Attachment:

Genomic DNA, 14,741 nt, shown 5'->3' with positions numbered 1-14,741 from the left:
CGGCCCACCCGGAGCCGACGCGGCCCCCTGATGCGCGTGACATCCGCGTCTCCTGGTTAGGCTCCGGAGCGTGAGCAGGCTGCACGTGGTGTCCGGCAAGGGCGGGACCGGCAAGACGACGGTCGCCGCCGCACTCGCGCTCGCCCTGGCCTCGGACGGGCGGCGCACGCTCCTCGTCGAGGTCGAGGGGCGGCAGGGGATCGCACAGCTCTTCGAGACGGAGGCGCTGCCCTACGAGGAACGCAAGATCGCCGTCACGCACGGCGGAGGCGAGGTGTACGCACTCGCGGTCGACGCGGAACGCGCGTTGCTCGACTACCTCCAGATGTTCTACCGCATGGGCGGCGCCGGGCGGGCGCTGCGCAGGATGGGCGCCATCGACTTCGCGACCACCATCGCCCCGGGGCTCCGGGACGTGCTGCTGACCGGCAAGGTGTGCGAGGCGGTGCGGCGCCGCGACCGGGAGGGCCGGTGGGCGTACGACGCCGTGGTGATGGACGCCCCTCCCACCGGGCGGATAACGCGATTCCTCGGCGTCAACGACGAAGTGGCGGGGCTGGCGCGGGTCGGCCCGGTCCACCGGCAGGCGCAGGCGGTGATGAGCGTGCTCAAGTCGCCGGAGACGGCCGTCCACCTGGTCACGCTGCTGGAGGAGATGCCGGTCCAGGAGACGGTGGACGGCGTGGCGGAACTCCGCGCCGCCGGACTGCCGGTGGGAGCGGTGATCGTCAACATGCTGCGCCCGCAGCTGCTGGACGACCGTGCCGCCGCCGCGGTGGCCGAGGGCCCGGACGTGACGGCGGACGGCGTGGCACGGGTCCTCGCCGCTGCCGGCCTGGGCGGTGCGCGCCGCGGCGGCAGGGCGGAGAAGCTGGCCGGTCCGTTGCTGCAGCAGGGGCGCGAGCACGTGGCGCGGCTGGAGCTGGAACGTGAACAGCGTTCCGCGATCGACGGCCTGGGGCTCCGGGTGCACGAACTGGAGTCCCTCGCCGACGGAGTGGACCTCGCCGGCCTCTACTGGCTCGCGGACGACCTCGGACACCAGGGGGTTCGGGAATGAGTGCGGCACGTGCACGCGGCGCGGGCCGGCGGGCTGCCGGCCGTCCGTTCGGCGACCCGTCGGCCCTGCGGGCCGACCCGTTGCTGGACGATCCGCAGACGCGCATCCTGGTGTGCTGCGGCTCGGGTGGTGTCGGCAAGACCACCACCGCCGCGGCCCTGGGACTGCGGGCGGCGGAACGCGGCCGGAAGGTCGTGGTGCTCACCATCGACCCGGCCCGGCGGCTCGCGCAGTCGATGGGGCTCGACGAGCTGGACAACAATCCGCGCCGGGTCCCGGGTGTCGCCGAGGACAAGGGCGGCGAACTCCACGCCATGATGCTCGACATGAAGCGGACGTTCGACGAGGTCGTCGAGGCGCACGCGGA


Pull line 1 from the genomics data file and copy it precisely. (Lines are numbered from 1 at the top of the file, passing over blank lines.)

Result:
Genomic DNA, 14,741 nt, shown 5'->3' with positions numbered 1-14,741 from the left: